Life insurance contracts sometimes contain provisions by which the death benefits can be paid out to an insured person while they are still alive. This is called “accelerating” the benefits.
Certain terms must be met for the benefits to be accelerated, and different policies have different contract language and exclusions. Sometimes these provisions are attached to a regular contract as a Rider, which might require an additional premium, or might be included by default.
Most major life insurance companies include Accelerated Death Benefit provisions or riders at no charge.
The triggering event for such benefits to be paid is typically a verifiable medical diagnosis of a terminal condition with less than 12 months of life expectancy. In some cases this can give the insured the means to get the best treatment money can buy and result in a prolonged life, but the benefits can generally be used for whatever the insured wants.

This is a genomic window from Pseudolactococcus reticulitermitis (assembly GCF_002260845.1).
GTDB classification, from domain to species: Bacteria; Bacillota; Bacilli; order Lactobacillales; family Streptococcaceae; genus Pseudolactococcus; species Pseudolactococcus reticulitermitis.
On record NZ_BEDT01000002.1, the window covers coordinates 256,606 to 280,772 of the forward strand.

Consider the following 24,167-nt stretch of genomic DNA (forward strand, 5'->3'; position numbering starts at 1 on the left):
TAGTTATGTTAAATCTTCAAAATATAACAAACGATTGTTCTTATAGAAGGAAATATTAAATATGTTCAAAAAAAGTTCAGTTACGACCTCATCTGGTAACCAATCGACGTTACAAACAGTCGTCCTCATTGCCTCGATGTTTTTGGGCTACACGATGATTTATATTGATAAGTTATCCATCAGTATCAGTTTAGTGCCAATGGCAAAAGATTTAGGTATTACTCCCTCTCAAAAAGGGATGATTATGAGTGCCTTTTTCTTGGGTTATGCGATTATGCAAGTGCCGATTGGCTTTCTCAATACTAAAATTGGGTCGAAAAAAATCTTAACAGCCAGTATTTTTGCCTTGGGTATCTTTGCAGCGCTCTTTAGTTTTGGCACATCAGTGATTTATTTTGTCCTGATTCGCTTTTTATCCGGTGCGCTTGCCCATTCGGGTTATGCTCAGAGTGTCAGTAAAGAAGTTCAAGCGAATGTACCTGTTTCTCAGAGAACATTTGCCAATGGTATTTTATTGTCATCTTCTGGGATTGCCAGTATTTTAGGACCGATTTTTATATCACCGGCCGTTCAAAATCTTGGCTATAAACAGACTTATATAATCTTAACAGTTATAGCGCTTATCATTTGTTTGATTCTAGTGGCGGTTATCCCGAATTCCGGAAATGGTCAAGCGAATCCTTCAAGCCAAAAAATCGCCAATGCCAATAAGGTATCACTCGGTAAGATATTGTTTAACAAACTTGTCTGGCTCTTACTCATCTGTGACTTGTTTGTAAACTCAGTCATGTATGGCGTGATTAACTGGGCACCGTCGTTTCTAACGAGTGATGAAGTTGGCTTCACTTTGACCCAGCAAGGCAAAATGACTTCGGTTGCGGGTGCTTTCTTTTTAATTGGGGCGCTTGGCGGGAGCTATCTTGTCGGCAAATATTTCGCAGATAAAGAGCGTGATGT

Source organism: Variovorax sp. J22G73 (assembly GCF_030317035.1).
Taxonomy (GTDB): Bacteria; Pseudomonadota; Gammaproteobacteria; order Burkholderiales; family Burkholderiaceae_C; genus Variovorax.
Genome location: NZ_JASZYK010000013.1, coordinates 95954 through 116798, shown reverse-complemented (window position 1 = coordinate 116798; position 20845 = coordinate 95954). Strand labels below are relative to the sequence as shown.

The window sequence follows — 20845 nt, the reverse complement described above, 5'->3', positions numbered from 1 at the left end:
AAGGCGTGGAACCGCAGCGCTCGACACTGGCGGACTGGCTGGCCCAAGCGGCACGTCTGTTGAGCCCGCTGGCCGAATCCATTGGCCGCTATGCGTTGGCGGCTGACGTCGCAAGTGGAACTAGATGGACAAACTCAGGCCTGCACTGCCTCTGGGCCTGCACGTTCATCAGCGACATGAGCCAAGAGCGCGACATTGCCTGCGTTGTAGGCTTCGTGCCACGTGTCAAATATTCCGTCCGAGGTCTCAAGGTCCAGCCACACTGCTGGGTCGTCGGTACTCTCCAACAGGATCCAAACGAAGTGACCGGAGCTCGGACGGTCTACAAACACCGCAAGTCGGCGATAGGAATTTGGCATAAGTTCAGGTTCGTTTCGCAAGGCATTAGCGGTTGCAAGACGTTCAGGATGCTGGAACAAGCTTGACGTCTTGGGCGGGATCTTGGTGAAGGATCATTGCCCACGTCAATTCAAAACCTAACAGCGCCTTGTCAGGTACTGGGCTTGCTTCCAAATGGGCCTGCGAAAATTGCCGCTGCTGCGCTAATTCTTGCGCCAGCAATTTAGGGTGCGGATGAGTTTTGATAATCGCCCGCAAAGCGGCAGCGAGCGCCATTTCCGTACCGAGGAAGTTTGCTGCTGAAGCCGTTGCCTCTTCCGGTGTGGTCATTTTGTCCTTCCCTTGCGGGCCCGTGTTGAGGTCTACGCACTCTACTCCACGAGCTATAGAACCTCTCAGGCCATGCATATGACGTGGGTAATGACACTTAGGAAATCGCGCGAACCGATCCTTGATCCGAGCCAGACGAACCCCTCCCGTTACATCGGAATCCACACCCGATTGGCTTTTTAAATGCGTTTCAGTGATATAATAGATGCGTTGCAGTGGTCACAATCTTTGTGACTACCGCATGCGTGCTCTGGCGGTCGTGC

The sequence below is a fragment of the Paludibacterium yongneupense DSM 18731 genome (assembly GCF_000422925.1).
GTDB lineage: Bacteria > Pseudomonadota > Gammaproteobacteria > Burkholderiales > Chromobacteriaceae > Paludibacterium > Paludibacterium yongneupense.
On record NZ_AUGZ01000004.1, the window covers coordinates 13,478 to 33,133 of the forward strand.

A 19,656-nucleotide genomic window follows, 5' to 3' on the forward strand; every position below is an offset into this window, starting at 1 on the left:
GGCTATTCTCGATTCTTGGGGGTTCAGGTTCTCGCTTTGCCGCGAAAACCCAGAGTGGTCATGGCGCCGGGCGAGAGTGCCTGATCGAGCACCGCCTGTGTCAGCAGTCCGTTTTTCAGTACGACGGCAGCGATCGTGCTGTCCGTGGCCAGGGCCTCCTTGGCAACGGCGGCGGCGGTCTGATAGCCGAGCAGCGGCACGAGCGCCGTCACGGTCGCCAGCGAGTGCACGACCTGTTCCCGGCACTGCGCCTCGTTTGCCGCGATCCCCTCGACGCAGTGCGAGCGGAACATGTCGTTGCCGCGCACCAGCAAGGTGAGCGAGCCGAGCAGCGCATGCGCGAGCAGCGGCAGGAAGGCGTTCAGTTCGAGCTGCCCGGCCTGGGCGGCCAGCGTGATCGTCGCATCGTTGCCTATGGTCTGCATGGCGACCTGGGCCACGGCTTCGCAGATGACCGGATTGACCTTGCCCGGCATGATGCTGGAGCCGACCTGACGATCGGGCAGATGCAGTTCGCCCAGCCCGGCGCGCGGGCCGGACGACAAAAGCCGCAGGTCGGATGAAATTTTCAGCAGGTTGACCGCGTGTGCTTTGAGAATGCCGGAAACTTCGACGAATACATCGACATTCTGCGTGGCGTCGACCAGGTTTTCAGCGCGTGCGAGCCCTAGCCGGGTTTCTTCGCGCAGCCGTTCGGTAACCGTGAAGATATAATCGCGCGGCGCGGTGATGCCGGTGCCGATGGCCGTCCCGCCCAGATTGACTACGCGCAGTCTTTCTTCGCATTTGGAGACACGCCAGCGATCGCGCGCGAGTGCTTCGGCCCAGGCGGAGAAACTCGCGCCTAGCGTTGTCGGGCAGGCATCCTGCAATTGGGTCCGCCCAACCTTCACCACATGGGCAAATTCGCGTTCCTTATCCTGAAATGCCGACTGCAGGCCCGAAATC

It is becoming more popular for insurers to include accelerated coverage for chronic conditions or coronary and cancer health issues that meet certain criteria but do not necessarily entail a very short life expectancy. The amount of death benefit than can be accelerated is usually capped around $250,000 or less, but some policies allow for larger amounts to be accelerated.
The remaining balance of death benefit will remain in the policy and will pay out upon the death of the insured (if it occurs while the policy is still in force). Policies are generally in force as long as premiums are paid and the term limits (length of time coverage is insured under a term policy) are not exhausted.
What Types of Life Insurance Exist?
What are Accelerated Benefits?
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